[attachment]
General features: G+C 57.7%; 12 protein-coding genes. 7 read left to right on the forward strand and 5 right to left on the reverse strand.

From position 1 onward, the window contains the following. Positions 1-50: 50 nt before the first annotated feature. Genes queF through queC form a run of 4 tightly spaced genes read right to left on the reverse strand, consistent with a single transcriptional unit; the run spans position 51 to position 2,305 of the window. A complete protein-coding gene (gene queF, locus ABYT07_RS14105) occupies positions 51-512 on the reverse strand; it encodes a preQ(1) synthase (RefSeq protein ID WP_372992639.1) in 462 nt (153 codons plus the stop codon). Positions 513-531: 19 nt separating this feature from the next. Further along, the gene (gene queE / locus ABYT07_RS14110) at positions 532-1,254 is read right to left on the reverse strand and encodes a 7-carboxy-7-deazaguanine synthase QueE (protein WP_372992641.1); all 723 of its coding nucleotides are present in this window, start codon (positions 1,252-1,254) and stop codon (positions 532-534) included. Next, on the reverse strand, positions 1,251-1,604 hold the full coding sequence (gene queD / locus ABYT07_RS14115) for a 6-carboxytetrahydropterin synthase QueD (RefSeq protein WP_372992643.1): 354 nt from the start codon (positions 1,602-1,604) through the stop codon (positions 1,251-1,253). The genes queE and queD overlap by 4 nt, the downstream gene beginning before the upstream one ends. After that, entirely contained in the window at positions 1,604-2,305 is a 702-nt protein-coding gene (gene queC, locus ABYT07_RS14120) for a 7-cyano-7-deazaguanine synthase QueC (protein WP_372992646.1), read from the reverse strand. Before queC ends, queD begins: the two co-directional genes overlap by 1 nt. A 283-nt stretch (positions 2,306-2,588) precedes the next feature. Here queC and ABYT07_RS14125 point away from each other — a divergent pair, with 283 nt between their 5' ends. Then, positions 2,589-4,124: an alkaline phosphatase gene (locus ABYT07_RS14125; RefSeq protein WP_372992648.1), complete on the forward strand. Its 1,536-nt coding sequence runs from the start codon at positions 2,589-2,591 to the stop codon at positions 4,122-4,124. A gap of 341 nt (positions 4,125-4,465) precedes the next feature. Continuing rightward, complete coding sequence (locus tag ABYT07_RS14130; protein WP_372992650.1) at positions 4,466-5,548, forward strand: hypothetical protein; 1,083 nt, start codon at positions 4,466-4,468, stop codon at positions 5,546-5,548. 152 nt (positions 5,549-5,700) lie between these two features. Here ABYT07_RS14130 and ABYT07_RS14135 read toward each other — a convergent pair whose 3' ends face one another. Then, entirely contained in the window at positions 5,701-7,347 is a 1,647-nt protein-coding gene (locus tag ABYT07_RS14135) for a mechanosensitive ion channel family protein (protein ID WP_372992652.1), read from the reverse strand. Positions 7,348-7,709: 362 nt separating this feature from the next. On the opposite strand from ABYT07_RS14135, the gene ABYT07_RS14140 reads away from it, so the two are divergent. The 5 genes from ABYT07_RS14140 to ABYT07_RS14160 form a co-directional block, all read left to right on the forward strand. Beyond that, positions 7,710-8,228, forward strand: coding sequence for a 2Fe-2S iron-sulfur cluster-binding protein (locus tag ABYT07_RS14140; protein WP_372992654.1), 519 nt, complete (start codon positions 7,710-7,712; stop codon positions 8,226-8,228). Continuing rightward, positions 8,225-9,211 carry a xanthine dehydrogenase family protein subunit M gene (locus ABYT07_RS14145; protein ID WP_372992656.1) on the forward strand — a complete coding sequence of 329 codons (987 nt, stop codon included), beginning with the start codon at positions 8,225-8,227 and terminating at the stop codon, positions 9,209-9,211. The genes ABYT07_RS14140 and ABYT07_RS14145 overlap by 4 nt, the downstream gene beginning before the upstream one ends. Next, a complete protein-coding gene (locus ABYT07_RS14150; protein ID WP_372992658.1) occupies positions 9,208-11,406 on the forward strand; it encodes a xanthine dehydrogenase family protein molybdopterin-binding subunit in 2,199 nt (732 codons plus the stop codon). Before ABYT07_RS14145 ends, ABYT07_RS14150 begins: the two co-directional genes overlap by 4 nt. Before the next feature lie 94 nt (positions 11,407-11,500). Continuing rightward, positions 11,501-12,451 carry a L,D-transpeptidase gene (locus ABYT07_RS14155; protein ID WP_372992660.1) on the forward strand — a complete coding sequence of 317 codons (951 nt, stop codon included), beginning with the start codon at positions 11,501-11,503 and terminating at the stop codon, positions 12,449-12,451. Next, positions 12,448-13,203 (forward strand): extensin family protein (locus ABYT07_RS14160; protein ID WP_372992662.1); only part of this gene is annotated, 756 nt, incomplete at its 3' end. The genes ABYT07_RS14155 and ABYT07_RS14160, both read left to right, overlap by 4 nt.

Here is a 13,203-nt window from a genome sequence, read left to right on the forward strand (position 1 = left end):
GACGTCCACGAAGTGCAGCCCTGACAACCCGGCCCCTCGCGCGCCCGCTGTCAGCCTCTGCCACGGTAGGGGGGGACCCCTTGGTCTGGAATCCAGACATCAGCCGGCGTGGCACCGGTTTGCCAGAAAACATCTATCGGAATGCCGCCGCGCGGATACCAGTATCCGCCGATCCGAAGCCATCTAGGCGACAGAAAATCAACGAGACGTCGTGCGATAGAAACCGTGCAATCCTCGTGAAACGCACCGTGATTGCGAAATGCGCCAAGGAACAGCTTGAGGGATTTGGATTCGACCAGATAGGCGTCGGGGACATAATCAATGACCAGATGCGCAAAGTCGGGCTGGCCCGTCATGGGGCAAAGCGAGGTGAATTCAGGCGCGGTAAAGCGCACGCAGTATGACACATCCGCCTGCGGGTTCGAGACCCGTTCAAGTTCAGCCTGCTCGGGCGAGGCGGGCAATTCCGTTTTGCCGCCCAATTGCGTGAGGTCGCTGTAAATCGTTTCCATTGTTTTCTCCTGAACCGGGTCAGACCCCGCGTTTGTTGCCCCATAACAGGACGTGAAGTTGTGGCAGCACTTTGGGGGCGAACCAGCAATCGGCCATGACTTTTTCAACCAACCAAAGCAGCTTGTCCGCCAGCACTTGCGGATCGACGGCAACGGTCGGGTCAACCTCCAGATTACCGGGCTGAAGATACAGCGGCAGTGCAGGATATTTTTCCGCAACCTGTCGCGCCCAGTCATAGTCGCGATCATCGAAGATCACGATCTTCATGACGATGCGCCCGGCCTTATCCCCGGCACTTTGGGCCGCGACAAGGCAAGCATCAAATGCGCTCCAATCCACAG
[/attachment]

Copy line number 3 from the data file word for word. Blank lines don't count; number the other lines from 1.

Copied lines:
Here is a 13,203-nt window from a genome sequence, read left to right on the forward strand (position 1 = left end):